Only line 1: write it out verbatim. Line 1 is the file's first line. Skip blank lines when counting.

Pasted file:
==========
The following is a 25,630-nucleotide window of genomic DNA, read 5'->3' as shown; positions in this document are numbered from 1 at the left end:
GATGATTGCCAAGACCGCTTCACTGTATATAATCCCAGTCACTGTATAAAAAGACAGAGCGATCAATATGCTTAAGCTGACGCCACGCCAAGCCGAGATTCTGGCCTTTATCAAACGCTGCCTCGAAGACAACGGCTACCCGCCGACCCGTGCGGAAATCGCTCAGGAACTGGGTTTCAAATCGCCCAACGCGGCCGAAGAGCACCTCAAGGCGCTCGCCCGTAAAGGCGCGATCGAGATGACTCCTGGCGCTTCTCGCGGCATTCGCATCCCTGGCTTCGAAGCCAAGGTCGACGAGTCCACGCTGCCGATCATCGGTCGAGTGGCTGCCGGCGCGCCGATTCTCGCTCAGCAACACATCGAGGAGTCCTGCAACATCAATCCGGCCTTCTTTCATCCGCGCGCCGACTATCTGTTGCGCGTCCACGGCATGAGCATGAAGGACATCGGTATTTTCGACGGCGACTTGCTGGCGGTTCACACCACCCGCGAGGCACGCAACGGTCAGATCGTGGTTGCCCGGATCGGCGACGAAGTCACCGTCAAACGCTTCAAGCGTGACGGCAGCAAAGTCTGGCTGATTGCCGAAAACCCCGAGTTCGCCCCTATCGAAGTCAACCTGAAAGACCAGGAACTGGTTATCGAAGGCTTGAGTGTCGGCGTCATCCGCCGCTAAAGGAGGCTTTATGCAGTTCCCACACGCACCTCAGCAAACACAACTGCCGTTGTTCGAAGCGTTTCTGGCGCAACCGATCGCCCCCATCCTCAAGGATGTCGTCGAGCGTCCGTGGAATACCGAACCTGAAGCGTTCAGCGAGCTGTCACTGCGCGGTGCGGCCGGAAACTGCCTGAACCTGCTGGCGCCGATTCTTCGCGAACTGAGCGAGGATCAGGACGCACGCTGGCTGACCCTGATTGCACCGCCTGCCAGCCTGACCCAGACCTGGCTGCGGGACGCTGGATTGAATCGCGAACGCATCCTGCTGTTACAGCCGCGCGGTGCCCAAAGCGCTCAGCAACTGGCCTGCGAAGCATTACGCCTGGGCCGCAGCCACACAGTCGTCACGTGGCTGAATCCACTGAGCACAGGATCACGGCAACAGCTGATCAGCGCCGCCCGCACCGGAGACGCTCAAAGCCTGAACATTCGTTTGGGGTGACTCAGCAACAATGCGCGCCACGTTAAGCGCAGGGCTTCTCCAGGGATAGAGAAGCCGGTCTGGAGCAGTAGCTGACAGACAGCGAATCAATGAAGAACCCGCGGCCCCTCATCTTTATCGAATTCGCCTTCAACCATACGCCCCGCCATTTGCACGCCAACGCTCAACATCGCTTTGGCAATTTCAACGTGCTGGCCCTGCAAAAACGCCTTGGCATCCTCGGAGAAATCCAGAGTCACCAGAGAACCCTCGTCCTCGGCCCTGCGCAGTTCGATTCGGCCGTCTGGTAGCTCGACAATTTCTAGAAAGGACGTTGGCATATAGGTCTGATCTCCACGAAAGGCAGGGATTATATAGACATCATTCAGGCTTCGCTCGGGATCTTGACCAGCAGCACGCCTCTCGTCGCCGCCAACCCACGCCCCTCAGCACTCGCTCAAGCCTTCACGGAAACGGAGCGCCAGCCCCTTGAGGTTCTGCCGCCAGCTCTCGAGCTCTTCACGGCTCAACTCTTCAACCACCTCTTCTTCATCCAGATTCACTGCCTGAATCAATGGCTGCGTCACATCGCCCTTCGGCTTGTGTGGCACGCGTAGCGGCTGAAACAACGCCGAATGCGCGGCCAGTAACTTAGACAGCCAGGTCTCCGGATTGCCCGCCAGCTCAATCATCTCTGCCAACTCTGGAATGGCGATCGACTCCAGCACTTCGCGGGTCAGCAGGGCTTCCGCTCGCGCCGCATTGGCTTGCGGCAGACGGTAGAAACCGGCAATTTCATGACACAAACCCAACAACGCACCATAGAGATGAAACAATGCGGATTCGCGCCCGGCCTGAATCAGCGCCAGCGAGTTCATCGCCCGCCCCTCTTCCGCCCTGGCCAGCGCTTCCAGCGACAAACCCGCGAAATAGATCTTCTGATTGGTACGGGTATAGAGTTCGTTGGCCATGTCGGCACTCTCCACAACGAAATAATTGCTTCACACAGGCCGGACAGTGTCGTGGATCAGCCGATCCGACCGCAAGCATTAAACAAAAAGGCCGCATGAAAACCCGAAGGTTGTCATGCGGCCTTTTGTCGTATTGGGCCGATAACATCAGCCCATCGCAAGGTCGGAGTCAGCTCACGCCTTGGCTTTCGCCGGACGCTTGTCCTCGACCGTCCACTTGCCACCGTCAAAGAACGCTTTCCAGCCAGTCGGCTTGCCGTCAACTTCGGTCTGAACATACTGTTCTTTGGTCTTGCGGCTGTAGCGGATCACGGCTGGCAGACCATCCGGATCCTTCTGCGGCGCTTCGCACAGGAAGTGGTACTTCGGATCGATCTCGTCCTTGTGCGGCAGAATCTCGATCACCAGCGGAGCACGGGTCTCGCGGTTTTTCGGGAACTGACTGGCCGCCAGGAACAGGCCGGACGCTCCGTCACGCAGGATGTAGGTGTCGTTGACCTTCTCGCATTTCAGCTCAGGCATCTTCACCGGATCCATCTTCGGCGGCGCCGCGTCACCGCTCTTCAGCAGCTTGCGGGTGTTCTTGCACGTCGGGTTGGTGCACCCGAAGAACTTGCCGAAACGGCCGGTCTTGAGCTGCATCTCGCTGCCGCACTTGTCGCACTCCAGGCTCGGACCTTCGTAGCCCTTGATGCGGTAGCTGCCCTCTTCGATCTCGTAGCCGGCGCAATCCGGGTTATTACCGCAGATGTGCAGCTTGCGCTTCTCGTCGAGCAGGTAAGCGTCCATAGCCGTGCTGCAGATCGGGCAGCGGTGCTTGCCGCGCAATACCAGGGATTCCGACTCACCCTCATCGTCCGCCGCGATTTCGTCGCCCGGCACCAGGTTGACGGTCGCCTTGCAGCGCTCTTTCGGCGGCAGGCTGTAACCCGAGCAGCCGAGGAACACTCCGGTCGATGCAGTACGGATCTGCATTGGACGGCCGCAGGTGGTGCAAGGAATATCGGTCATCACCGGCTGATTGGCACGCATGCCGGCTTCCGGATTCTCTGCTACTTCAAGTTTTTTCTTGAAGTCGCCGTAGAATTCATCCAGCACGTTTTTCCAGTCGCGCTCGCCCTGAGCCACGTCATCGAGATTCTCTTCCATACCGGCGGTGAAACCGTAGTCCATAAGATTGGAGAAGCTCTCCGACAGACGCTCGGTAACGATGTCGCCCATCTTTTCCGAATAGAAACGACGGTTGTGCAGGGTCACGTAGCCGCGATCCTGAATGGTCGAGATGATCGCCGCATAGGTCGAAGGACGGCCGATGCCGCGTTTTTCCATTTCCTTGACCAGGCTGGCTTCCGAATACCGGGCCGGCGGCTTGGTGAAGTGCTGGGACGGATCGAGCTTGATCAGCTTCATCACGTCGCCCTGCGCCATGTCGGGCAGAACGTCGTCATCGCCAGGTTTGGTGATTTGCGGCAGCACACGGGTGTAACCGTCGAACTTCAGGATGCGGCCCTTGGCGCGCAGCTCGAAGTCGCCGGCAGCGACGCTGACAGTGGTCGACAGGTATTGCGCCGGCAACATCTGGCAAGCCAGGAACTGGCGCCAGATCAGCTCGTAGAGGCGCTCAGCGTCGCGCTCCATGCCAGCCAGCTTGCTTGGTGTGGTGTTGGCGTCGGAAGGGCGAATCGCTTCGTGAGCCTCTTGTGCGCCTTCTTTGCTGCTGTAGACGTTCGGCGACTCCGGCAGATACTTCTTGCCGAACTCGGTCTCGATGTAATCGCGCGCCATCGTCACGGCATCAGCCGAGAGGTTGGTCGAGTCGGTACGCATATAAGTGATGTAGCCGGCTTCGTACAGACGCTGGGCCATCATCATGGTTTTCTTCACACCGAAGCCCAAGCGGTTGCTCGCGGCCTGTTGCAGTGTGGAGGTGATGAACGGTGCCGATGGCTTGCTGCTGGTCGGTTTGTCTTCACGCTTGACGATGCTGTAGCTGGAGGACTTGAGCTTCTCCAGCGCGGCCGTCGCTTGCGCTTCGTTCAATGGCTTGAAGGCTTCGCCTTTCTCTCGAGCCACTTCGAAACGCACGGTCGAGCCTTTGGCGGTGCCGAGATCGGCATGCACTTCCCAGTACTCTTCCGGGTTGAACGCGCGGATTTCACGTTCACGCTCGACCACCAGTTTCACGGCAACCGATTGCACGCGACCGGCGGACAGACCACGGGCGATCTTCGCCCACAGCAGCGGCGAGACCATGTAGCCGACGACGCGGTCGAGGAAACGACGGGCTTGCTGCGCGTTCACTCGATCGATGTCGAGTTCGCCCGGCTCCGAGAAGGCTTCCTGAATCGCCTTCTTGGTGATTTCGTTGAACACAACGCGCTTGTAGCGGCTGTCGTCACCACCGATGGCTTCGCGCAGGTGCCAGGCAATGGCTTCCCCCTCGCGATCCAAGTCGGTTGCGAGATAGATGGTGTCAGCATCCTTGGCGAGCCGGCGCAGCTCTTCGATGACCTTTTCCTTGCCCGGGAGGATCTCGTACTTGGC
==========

The following is a 25,630-nucleotide window of genomic DNA, read 5'->3' as shown; positions in this document are numbered from 1 at the left end: